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US stabs itself in back; China complains

Will forcing all foreign firms to comply with US audit standards be the straw that breaks the camel’s back in Beijing?

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A bill passed by the United States Senate that aims to force all foreign firms to comply with US audit standards has received short shrift in Beijing.

China’s securities regulator – the CSRC – hit back, saying the proposal will “weaken confidence” in US stocks, and accusing lawmakers in Washington of “politicis[ing] securities regulation” and creating a law “directly targeted at China”.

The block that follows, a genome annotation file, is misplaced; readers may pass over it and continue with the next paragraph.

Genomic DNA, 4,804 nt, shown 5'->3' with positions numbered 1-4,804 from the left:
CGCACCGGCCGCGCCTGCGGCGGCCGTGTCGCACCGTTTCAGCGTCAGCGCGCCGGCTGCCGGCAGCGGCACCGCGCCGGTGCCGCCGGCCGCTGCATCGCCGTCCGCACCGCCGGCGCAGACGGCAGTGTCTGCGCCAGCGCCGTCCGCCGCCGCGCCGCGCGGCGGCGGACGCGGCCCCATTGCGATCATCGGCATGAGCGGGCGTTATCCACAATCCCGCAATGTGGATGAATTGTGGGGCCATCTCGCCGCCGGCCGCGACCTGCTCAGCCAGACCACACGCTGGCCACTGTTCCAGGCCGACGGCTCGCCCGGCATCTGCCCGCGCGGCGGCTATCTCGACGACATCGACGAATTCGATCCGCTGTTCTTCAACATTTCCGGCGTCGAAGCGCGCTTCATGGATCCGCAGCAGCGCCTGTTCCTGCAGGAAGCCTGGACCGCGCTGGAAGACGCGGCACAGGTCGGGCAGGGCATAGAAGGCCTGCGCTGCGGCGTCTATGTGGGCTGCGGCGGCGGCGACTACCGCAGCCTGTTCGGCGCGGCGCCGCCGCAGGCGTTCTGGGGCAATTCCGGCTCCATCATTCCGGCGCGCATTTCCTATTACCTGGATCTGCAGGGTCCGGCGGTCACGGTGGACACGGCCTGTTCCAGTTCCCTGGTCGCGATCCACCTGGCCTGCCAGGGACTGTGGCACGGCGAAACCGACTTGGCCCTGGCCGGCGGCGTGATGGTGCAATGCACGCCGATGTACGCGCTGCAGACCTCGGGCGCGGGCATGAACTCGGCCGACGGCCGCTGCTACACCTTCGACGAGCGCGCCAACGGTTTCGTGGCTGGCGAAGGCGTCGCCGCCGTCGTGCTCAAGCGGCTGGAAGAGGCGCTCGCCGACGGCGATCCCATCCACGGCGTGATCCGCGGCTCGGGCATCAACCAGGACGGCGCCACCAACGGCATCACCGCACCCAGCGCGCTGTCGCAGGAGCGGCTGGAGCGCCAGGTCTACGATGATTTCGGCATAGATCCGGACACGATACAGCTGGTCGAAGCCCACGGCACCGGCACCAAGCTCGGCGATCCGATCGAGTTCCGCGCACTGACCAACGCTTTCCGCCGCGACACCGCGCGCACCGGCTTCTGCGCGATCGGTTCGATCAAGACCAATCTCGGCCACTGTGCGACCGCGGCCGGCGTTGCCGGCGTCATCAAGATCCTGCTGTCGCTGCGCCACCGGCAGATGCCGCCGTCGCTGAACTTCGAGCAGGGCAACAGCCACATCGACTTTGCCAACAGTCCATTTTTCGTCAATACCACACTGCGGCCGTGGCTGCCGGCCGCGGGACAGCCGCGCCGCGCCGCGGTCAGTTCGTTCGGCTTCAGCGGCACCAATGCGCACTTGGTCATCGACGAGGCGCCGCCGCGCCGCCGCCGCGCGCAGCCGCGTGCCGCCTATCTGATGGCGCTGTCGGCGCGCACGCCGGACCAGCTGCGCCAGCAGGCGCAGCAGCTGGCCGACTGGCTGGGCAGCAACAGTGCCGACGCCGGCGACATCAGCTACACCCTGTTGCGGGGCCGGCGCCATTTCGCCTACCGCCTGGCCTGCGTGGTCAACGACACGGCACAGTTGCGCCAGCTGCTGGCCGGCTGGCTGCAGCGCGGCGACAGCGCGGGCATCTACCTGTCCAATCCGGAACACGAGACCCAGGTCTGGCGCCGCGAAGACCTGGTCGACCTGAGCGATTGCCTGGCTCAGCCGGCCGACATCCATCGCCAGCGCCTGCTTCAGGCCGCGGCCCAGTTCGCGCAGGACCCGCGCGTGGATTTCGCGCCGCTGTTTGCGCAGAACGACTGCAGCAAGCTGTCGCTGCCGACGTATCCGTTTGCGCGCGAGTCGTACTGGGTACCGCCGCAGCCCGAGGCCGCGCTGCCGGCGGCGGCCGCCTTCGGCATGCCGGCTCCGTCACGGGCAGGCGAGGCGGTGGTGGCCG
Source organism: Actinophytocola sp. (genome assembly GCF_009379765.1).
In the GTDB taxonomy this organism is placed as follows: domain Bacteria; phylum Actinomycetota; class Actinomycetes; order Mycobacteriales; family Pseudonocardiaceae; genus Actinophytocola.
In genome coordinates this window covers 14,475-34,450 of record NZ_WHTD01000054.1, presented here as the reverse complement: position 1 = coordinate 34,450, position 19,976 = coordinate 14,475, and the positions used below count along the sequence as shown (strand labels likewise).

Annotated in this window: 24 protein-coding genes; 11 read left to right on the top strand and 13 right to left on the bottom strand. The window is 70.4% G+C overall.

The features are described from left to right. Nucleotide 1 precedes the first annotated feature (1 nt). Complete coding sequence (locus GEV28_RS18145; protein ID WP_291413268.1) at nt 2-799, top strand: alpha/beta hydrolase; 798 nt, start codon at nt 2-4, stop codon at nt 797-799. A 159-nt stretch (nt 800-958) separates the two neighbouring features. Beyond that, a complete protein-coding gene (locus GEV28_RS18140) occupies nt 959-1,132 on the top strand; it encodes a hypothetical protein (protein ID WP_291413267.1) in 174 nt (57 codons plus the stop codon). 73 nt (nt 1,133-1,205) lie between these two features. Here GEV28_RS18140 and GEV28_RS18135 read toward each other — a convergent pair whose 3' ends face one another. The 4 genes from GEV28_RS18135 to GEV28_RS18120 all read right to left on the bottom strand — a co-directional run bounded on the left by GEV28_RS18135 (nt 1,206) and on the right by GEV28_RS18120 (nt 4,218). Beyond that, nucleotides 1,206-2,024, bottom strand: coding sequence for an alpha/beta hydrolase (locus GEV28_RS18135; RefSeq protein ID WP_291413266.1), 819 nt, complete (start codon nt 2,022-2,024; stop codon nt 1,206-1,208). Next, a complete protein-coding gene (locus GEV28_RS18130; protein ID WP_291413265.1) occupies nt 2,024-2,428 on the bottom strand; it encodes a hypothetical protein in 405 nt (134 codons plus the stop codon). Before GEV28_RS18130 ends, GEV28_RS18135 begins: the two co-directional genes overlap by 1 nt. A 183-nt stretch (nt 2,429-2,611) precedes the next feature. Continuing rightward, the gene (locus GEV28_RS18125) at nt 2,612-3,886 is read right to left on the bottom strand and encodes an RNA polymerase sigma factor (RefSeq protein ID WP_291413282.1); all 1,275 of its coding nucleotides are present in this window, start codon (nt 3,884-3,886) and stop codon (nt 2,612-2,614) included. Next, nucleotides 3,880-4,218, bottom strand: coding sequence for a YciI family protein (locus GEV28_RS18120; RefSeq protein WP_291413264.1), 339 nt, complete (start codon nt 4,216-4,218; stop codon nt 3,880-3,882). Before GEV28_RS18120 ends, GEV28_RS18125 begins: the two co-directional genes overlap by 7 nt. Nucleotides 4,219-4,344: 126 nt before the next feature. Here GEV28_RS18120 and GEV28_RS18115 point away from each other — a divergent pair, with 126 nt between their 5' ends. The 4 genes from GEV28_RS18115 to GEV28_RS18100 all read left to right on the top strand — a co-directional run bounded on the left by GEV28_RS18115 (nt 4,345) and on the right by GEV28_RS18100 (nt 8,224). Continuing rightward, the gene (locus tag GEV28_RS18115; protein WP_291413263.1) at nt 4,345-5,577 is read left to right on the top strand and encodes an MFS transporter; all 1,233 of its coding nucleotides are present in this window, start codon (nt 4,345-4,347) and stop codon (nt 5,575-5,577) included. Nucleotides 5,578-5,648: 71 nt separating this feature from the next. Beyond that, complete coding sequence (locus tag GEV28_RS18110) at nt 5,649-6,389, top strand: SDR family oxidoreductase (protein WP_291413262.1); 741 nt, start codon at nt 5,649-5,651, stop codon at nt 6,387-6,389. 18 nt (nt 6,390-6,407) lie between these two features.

Two of those charges are true; the third may be, too. The bill is certainly conveniently timed from a US point of view. Donald Trump has been bashing China for months, his fears of losing re-election due to the Covid-19 pandemic, which started life in the mainland city of Wuhan, clear for all to see.

But in recent weeks, he has banged the rhetoric up a notch. In mid May, he ordered the main government pension fund, the Federal Retirement Thrift Investment Board, not to invest any of its $600 billion portfolio in Chinese securities.

Sino-American relations are further assailed by threats to reignite a trade war, renewed unrest in Hong Kong, and Washington’s decision to tighten sanctions on technology firm Huawei.

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